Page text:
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Korea, 60 years ago and now

By South Korean Prime Minister Chung Un-Chan
A woman looks at the tombstone of her elder brother, who died in 1951 during the Korean War, at a national cemetery in Seoul.
A woman looks at the tombstone of her elder brother, who died in 1951 during the Korean War, at a national cemetery in Seoul.
  • Chung: By Korean War's end, South Korea no longer had infrastructure
  • South Korean PM says his country has "come a very long way"
  • Chung marks 60th anniversary of Korean War by thanking 21 countries
  • He says South Korea's success can now serve as answer to their sacrifice

Seoul, South Korea (CNN) -- A bronze statue was unveiled in Seoul on June 22, honoring a young American hero who fell in the battlefield in September 1950. A doctorate candidate of honor at Harvard University, William Hamilton Shaw did not hesitate to answer the call to defend Korea and protect freedom and peace.

The Navy lieutenant fought courageously, being proud to be among the U.N. troops led by Commander-in-Chief Douglas MacArthur in the blitz Incheon landing against the North Korean Army. His dream of becoming a philosopher was cut short at the precious age of 28.

Still, his noble spirit remains alive in the hearts of Koreans, who remember his sacrifice for a cause greater than his life, for the ideals most cherished by all humanity.

The Korean War began at daybreak on a Sunday, on June 25, 1950.

The War was savage and destructive. Within a year of its outbreak, Seoul had changed hands four times and was in ruins. By the end of the War in 1953, the capital's pre-war population of 1.5 million was down to 200,000, with people suffering from chronic and severe food shortages.

The rest of the country fared no better. Beside the unimaginable toll on human lives, whatever meager infrastructure there had been simply no longer was.

Sixty years later, the whole country is bursting with pride, as Korea successfully wins a bid to export a nuclear power plant to the United Arab Emirates, and as we stand to chair the 2010 G20 Seoul Summit and host the Nuclear Security Summit in 2012.

To each of the 21 countries that sent its sons to defend Korea, we owe a great heartfelt debt of gratitude.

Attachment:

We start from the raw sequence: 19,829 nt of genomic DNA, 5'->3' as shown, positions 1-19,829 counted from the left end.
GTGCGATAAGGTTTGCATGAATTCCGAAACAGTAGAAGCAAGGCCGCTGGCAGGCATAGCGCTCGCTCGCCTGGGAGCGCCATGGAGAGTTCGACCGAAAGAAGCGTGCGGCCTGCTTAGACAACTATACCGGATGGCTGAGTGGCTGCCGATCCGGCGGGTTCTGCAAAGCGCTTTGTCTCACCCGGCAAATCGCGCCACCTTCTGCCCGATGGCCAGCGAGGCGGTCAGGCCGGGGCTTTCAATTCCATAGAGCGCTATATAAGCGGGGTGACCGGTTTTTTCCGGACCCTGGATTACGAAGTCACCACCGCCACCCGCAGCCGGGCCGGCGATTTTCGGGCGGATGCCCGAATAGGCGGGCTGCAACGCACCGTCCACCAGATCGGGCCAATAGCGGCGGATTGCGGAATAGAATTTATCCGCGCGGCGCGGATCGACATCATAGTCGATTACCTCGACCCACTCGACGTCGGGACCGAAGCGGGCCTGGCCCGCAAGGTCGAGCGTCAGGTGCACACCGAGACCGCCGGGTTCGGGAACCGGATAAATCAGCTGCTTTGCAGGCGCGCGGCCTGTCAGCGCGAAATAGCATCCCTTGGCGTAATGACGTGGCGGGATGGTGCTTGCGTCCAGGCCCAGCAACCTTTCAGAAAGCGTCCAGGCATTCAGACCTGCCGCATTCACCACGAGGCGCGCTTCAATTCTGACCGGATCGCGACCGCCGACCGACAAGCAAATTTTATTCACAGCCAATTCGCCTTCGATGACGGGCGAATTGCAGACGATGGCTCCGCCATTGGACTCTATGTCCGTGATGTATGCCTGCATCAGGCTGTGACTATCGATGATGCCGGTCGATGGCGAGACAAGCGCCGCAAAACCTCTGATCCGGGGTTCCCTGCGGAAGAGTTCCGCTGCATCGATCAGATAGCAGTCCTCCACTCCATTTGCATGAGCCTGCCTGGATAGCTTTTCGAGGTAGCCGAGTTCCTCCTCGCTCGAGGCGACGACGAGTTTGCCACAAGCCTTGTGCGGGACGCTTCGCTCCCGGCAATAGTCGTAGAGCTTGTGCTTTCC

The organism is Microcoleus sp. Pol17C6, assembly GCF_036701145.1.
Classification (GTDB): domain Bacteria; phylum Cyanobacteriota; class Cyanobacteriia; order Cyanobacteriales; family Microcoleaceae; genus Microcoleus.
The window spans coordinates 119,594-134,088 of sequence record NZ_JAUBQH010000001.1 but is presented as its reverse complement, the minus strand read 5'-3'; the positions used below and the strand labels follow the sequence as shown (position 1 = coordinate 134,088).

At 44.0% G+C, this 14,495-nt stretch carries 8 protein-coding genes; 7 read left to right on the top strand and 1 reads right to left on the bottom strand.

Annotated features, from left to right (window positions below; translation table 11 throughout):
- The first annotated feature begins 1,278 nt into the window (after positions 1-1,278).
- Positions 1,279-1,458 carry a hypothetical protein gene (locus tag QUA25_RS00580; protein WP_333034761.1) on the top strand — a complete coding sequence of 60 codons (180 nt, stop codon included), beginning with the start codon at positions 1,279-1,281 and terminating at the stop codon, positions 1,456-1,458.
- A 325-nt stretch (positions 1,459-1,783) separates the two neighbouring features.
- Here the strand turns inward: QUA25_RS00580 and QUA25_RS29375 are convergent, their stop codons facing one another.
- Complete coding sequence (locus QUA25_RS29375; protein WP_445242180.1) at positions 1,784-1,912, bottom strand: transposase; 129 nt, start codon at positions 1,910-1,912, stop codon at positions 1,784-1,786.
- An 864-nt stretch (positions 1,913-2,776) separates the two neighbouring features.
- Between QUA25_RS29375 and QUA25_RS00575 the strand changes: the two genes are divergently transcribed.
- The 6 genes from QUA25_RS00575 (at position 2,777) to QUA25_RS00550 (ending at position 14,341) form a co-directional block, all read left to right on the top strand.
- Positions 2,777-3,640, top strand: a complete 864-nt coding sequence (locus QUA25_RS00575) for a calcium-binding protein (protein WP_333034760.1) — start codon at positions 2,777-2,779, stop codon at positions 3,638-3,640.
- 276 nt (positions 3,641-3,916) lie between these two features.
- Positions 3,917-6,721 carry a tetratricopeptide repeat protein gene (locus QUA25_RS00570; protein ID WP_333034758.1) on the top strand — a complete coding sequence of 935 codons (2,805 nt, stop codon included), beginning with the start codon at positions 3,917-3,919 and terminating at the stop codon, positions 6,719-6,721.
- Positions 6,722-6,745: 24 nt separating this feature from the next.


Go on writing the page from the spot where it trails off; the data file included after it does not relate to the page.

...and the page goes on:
--South Korean Prime Minister Chung Un-Chan
Korean conflict sparks fears of war

Starting from no capital, no infrastructure, and little human resources, we have come a very long way indeed. From a per capita income of 67 U.S. dollars at the end of the War, we attained 20,000 dollars in 2007, and total GDP grew 745 times during that time. Much of this was achieved through our own efforts and sacrifices.

As a former economics professor, I must say that strong investment in human capital was the essential sine qua non that propelled Korea's economic growth. Next to that, stable politics provided a good backdrop, but the authoritarian rule that guaranteed three decades of stability and a relentless focus on growth-oriented policy also did exact personal tolls.

But, as much as we have to be proud of, we always bear in mind that we also have much to be thankful for. And the 60th anniversary of the Korean War is a very appropriate occasion for expressing our deep appreciation.

For the Republic of Korea's very survival and her subsequent achievements would not have been possible without the generous help from our friends. To each of the 21 countries that sent its sons to defend Korea, we owe a great heartfelt debt of gratitude.

The United States is also remembered by Koreans as a most generous benefactor who helped us through the crushing poverty of the post-War years, as well as the early years of the economic growth drive that began in the 1960s.

Roughly half of the Korean government's expenditure was financed at that time by aid from the United States. Your help not only enabled us to build our first factories and plants, but also fed the workers and our schoolchildren through their education.

Sixty years from the Korean War, we can now answer a question that many people from the 21 countries must have asked: "Why are our sons called to give their lives to defend a country that they never knew and a people they never met?"

You have given us a chance to rebuild, a chance to prosper, a chance to achieve democracy for the benefit of so many people.

We have taken that opportunity and have built a strong economy and a robust democracy. Our success provides a model case that is studied by many developing countries, and we are eager to share our experience with them.

Once a poor recipient of international aid, Korea has now become a donor country willing to give back to the international community the kind of help she received in the past -- to help in giving other countries and other people a decent chance for something better.

The threat to peace still lingers over the Peninsula sixty years after the Korean War, as evidenced by recent tensions over the North's nuclear experiments and the sinking of a Korean naval vessel, the Cheonan.

But we have faced similar challenges in the past, and with staunch support from the international community expect to prevail this time, too, in our efforts to secure peace and prosperity. Indeed, we can do no less to honor the ultimate sacrifice made by so many during the War to uphold those noble ideals.

To those who gave their lives to help us in the Korean War, to their families and friends, to Americans and the people of other countries that have helped us through the War and subsequent years, I hope that what Korea has achieved can stand as a worthy answer for your sacrifices.

The United States of America, the United Kingdom, Turkey, Australia, Canada, France, Greece, Colombia, Thailand, Ethiopia, the Netherlands, the Philippines, Belgium, South Africa, New Zealand, Luxembourg, India, Norway, Denmark, Sweden, and Italy, from the bottom of my heart, and on behalf of Koreans, thank you.